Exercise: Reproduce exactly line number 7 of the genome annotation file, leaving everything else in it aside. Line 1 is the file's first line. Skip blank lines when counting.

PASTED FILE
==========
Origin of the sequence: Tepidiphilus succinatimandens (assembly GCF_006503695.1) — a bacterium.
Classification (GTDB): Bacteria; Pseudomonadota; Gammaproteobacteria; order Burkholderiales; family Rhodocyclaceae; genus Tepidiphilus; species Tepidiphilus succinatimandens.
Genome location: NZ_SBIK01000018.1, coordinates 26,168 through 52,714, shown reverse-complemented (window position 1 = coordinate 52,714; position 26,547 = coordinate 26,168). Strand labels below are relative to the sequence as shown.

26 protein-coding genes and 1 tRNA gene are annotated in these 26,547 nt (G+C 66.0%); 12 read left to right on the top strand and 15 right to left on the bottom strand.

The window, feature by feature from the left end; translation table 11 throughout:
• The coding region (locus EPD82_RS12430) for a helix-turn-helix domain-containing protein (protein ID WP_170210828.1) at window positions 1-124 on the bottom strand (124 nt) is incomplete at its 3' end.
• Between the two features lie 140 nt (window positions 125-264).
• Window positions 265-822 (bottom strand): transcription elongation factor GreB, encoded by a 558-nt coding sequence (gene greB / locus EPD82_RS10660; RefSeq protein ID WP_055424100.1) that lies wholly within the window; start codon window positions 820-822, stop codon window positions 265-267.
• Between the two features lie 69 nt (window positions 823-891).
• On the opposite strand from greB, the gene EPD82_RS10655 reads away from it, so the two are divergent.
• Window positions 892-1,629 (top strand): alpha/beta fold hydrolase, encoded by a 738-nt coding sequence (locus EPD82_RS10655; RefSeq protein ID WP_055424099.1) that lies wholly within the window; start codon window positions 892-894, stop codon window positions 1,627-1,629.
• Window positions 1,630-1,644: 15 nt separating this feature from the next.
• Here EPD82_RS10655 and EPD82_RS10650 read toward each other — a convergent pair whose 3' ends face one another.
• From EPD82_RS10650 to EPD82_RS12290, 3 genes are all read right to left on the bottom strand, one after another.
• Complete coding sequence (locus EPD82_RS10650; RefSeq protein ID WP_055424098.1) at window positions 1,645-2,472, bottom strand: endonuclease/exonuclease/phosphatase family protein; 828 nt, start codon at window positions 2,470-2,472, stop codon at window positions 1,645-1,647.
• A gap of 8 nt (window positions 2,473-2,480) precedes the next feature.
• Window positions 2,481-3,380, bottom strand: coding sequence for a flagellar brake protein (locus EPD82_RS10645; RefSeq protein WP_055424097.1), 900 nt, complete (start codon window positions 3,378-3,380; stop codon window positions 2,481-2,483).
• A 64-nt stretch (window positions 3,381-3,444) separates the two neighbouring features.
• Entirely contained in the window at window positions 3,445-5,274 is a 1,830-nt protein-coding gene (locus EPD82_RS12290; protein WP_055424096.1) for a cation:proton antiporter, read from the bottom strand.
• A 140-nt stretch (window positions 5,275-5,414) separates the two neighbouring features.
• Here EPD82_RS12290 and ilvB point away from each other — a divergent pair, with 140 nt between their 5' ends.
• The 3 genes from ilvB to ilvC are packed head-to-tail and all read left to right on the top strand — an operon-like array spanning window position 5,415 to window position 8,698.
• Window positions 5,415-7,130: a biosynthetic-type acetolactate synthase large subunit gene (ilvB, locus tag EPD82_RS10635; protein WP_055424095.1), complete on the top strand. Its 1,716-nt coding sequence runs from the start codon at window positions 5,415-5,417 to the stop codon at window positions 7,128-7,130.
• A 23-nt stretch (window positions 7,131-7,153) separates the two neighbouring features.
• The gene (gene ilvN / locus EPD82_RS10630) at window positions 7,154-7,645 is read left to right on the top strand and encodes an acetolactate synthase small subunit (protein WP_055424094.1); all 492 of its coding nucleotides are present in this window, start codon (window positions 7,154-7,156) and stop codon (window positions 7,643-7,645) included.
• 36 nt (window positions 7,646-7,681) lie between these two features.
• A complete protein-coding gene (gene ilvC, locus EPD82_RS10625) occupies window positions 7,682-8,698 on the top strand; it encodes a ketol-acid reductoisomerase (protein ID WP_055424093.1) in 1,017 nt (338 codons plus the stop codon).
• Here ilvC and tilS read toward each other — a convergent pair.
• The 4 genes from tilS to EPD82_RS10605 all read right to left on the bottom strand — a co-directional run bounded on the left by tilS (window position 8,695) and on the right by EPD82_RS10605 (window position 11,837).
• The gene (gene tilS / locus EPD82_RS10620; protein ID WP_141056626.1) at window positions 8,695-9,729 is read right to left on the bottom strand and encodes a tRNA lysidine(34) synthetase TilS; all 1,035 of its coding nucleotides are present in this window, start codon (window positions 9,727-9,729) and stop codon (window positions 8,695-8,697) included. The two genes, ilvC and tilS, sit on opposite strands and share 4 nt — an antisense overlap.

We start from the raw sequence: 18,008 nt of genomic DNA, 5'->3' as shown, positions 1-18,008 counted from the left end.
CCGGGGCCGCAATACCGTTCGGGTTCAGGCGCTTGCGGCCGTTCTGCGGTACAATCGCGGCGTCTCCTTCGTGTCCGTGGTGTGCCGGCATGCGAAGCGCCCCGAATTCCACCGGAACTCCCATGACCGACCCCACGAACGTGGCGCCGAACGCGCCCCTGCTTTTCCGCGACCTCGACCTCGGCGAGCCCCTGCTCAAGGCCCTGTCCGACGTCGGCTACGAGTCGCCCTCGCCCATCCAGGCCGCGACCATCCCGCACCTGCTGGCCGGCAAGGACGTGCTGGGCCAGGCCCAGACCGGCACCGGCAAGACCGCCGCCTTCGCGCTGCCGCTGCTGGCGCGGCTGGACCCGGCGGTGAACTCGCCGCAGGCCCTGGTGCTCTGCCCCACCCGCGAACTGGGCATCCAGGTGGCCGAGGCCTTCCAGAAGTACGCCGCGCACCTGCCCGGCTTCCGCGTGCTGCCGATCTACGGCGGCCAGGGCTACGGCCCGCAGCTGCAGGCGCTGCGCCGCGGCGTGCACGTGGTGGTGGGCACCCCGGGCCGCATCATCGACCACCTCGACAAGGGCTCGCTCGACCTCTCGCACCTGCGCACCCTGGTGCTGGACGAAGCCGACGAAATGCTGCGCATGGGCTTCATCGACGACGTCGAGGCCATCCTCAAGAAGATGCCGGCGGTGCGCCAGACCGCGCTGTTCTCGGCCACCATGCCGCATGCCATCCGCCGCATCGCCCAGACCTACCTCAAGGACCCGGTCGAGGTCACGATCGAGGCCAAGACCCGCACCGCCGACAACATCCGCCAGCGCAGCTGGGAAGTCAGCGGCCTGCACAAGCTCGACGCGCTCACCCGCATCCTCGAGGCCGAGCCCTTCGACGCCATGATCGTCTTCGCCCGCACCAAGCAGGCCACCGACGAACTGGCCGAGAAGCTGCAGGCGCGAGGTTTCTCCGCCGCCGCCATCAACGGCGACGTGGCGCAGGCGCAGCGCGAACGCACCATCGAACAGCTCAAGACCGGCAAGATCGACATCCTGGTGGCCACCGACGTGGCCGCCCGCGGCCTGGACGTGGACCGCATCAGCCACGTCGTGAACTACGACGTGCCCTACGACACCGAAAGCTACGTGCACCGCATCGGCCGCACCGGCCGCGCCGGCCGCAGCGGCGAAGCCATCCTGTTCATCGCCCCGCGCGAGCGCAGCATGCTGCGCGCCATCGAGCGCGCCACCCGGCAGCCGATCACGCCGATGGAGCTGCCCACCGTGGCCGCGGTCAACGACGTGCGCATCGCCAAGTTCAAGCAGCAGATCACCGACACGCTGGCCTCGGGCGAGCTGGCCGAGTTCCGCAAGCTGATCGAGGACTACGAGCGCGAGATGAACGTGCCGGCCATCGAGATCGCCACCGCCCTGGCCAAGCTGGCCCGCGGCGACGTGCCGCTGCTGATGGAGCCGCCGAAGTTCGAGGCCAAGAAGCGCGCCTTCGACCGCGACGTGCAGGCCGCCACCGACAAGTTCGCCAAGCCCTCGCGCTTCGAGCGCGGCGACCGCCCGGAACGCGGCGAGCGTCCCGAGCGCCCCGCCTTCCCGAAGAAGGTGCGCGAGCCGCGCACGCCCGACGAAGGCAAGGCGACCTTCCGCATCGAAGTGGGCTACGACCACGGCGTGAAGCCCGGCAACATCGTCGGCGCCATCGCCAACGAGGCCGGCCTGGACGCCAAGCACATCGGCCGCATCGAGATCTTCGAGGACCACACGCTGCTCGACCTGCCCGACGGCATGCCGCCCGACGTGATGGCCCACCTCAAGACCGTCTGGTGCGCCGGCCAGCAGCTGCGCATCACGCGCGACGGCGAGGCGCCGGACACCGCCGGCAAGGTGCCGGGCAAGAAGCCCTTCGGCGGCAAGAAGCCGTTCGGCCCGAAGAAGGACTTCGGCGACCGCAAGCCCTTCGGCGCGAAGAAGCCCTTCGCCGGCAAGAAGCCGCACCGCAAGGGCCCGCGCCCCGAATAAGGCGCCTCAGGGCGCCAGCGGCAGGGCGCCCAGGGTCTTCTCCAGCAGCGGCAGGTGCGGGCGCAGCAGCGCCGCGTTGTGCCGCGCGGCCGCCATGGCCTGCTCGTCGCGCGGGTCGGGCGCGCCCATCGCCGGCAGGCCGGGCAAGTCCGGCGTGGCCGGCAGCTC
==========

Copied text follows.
• Between the two features lie 140 nt (window positions 125-264).